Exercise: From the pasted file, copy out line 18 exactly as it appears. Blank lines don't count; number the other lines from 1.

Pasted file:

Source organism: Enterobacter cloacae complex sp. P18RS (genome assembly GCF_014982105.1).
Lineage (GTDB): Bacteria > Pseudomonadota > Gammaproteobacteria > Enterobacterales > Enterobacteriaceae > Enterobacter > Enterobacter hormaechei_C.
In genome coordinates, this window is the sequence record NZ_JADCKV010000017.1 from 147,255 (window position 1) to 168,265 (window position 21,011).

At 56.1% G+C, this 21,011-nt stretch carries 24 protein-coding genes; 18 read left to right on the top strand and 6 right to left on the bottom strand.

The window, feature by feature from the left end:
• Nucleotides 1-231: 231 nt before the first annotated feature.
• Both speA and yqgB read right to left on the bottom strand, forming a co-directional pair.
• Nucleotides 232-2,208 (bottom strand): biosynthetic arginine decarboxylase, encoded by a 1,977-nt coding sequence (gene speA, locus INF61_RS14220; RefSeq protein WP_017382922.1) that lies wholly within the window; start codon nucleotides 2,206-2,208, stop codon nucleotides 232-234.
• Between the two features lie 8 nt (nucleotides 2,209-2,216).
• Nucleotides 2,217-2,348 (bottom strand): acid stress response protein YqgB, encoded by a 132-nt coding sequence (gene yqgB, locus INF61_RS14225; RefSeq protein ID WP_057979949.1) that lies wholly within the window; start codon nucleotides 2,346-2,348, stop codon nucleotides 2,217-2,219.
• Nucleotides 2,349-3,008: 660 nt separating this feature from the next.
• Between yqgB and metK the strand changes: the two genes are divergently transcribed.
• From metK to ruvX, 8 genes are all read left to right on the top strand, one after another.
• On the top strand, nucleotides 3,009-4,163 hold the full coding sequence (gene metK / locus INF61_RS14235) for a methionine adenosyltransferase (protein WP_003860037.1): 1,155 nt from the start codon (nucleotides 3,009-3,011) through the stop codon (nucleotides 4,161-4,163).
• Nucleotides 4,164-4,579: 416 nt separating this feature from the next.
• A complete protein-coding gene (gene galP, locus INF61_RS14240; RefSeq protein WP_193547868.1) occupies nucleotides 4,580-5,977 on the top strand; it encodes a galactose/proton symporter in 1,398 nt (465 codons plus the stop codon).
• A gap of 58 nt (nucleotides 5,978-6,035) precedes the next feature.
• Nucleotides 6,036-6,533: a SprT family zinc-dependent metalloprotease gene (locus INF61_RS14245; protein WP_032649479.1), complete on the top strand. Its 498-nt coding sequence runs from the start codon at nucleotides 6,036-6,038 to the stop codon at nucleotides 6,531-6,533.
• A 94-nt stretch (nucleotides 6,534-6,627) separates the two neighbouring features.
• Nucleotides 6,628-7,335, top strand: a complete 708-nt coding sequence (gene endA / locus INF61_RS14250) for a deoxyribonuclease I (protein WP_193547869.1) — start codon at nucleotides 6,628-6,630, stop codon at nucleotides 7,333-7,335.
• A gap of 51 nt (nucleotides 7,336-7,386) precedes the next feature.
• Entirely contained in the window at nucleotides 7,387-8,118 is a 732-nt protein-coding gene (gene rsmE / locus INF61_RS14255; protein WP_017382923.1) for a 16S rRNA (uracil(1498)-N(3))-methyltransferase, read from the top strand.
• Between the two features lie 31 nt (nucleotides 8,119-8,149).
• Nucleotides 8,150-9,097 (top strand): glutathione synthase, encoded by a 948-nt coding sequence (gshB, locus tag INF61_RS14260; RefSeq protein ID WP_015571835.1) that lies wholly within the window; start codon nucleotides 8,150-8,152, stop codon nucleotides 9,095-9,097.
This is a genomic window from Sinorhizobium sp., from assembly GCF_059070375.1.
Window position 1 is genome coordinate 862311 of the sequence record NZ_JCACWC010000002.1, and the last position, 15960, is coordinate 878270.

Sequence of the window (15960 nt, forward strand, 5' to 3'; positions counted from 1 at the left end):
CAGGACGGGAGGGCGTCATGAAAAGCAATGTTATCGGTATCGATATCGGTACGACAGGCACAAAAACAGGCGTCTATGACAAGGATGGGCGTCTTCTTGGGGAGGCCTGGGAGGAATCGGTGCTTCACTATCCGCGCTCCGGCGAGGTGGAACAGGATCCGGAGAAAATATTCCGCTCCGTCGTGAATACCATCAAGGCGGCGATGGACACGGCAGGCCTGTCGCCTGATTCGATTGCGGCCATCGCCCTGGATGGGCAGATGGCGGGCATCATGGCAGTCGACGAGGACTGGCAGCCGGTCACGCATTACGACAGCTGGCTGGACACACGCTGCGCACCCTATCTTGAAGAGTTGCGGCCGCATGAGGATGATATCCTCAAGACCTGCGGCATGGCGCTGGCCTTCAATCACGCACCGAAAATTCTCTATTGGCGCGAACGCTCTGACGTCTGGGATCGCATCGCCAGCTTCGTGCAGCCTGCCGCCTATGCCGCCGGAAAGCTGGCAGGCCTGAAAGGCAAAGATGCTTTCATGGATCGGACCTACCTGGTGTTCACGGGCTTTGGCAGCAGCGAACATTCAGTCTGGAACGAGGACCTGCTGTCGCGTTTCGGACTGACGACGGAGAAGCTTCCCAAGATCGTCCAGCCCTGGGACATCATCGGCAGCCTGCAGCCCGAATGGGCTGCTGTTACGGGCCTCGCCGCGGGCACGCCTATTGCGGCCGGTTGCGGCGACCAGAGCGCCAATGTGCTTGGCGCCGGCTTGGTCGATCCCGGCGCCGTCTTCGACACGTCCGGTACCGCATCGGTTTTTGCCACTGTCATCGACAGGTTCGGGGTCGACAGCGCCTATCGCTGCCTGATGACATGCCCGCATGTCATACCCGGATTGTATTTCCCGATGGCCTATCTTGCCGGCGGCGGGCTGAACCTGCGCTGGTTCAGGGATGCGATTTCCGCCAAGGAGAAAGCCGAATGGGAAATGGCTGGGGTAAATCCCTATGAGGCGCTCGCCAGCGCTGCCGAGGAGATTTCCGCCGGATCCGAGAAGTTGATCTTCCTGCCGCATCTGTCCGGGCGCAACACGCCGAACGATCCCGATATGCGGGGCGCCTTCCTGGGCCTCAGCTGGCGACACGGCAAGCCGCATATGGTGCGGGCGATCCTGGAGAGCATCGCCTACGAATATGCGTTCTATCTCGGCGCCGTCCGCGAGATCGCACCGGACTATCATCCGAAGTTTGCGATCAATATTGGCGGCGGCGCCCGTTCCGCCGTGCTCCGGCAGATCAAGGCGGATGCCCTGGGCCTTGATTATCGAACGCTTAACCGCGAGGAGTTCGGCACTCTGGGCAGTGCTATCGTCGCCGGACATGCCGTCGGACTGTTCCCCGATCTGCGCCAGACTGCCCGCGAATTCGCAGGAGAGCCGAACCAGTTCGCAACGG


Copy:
• Nucleotides 6,036-6,533: a SprT family zinc-dependent metalloprotease gene (locus INF61_RS14245; protein WP_032649479.1), complete on the top strand. Its 498-nt coding sequence runs from the start codon at nucleotides 6,036-6,038 to the stop codon at nucleotides 6,531-6,533.